Schedule In The Time
Even if you plan on outsourcing the majority of the work, you still need to schedule in time to communicate the idea, give feedback, and find/manage people to outsource it to.
I always ask clients when starting a new project, “What are you going to give up to have the time to make this happen?”
If you don’t intentionally make the time for a new project, then unintentional consequences are going to happen.
Most of the time, the consequences are personal (like slacking on exercise, sleep, or family time). Other times it’s not following your content strategy or following up with new leads.
Intentionally setting aside the time to commit to this project is the key to avoiding overwhelm, burnout, and feeling like things are all falling apart. And even potentially giving up on the project.
Get To Work
This is where that project management tool comes into play, and it’s time to build out when you (or team members) are going to tackle this project. You start by breaking the braindump down into tasks.
You might have “create sales page” as a to-do. Create a sales page is not a single step task. I would break down that to-do into:
- Write copy
- Gather testimonials
- Create graphics
- Integrate payment processor
- Integrate email service
But even before that you need to know:
- The name of the program
- Core benefits/customer pain points
- Where that page lives (is it on your website, on a course platform?)
So for this example: Prep sales page task would include name, benefits, pricing, platform as checklist items, and each of the other items (copy, graphics, integration) would be individual tasks that may even need subtasks.
Now it’s time to schedule in what tasks will happen this month, starting with what you (or your team) will work on next week!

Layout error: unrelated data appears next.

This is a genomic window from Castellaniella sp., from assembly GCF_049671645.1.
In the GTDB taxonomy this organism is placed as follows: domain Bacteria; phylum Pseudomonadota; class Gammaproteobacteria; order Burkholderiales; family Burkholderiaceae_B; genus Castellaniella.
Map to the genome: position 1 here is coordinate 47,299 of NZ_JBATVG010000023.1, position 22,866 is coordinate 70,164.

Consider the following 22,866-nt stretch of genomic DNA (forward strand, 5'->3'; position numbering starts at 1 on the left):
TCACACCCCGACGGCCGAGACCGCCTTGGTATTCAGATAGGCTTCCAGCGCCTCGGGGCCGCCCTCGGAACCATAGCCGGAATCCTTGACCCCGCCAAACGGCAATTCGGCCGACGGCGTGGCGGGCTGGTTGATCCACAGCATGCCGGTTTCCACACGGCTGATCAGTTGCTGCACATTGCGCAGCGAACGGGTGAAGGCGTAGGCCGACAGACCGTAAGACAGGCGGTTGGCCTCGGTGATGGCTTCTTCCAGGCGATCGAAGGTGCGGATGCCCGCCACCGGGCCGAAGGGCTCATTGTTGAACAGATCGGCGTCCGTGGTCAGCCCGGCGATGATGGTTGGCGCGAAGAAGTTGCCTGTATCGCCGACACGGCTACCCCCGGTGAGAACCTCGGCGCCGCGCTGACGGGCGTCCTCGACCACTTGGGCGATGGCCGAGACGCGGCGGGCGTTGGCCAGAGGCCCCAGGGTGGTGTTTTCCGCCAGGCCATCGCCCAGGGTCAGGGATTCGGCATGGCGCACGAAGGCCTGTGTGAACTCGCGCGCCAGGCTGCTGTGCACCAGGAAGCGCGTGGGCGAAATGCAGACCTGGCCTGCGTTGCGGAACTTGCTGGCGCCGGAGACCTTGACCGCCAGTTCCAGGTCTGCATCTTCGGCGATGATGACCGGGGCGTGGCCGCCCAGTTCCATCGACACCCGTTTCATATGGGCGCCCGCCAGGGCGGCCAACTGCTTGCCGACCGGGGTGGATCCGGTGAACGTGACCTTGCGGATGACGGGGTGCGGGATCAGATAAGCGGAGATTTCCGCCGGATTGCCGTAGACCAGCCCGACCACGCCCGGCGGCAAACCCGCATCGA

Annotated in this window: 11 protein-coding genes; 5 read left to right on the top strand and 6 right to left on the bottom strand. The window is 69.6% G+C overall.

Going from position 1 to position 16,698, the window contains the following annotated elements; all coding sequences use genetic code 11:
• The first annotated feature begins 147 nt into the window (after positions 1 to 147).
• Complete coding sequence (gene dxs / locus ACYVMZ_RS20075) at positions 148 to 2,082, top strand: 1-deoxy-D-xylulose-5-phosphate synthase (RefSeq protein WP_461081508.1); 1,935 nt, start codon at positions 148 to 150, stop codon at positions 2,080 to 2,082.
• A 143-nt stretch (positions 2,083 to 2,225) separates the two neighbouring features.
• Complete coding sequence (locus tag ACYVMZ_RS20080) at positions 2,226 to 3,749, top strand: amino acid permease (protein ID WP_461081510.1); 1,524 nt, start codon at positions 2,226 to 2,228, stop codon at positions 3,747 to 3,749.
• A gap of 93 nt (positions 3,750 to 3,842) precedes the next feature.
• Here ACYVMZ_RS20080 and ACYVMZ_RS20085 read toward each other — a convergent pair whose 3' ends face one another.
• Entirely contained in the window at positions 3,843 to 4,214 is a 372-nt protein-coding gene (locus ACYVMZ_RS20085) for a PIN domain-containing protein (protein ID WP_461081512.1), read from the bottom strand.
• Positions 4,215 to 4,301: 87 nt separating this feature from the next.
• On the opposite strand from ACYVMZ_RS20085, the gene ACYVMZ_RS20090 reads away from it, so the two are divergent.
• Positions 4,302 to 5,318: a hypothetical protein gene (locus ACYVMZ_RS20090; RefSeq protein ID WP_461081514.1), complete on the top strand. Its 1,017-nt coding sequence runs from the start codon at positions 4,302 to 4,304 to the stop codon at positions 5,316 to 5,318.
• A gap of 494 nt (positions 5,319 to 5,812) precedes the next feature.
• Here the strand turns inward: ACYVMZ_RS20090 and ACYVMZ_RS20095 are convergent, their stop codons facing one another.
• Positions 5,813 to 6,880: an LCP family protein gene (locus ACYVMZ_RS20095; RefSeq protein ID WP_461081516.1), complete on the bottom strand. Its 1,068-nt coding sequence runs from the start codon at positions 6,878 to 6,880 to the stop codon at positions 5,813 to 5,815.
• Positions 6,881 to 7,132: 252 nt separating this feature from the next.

I like to “schedule” out projects by week. So week 1, week 2, week 3, week 4, then move tasks into their expected weeks.
BUT don’t try to assign or set due dates for each task. Set due dates as you are ready to assign each task on the project (even if it’s just to yourself).
For the example above, I wouldn’t assign any of the core “sales page” tasks until the prep sales page tasks were completed.
And that’s it; your plan goes from an idea to action in 5 easy steps.
I’m totally joking about it being easy, and let me tell you step 5 is like step 500 or even 1000.
BUT the good news is that it’s simply taking one step after the other. Just make sure you are setting yourself up for success by having a solid structure and strategy when tackling that fabulous new idea.
Mariah runs Bloom Hustle Grow, where she helps female service-based entrepreneurs make their hustle happier by establishing strategic direction, crafting actionable plans, and getting their business operations organized and optimized.
She is a certified Director of Operations, has an MBA and BS in Business, and has spent many years saying, “that’s a great idea, but how are we going to execute that.”
The information contained above is provided for information purposes only. The contents of this article are not intended to amount to advice and you should not rely on any of the contents of this article. Professional advice should be obtained before taking or refraining from taking any action as a result of the contents of this article. Diane Mayor disclaims all liability and responsibility arising from any reliance placed on any of the contents of this article.